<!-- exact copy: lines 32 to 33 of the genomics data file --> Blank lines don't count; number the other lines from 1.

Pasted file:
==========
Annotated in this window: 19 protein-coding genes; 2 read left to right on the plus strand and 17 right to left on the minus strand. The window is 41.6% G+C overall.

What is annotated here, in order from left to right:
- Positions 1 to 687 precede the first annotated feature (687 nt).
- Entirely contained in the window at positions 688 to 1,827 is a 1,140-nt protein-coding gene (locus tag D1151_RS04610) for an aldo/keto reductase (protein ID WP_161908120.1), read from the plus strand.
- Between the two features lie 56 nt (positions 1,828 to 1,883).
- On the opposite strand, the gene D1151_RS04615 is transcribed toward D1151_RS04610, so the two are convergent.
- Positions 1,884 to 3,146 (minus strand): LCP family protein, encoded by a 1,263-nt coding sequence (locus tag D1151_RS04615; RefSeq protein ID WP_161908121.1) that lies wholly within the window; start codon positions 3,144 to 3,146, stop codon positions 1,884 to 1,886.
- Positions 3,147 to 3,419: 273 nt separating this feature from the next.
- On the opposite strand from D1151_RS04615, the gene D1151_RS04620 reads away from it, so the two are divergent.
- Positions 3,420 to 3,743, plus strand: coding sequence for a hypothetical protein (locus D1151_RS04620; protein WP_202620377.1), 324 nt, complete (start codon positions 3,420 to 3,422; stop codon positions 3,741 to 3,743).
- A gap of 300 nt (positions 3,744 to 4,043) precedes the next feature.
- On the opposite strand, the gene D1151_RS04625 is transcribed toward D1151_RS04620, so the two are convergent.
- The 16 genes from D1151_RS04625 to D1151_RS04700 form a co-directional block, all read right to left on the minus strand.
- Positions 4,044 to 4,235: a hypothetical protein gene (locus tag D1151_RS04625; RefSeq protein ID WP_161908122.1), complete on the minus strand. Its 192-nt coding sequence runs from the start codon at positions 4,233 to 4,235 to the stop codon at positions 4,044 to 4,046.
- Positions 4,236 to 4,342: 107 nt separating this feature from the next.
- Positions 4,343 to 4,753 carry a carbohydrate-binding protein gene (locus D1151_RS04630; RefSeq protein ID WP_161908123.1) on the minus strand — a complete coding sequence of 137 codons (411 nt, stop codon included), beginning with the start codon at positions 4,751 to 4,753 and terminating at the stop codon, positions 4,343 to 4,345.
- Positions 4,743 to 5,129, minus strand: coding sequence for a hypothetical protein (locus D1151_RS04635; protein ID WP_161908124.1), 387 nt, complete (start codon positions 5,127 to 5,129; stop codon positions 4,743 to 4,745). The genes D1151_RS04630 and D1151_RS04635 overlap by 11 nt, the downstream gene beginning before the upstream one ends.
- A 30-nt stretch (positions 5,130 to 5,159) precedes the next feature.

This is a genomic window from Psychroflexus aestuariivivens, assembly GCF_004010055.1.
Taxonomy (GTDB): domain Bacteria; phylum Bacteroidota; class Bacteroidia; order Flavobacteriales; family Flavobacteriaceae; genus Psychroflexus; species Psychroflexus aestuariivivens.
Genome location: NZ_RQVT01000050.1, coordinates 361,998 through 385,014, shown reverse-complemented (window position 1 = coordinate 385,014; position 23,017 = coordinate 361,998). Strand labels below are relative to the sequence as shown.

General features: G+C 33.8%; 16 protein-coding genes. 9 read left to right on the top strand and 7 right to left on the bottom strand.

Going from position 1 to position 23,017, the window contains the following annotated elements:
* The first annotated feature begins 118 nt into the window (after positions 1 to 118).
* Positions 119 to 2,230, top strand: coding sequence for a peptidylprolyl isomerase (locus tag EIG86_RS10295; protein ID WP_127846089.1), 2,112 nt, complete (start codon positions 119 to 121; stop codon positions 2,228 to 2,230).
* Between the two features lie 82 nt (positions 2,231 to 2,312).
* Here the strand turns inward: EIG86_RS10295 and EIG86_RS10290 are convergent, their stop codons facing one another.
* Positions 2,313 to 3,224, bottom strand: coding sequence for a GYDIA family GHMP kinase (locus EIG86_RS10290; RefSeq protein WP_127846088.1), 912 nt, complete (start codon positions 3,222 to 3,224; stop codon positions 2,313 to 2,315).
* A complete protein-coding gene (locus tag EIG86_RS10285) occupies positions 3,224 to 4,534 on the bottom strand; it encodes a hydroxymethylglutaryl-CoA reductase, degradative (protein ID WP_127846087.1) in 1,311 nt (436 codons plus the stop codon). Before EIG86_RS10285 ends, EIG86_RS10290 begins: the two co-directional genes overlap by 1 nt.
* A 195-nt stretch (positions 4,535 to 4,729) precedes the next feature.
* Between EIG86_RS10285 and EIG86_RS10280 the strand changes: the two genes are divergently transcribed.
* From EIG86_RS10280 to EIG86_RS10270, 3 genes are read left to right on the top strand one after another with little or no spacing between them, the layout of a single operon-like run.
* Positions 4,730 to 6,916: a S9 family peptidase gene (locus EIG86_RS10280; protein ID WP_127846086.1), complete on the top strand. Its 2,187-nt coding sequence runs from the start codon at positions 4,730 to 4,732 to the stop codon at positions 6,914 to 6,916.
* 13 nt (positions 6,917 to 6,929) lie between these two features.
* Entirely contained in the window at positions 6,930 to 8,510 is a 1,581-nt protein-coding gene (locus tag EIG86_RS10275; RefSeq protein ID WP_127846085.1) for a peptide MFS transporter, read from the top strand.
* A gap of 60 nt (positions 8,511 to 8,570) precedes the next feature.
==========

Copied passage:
* From EIG86_RS10280 to EIG86_RS10270, 3 genes are read left to right on the top strand one after another with little or no spacing between them, the layout of a single operon-like run.
* Positions 4,730 to 6,916: a S9 family peptidase gene (locus EIG86_RS10280; protein ID WP_127846086.1), complete on the top strand. Its 2,187-nt coding sequence runs from the start codon at positions 4,730 to 4,732 to the stop codon at positions 6,914 to 6,916.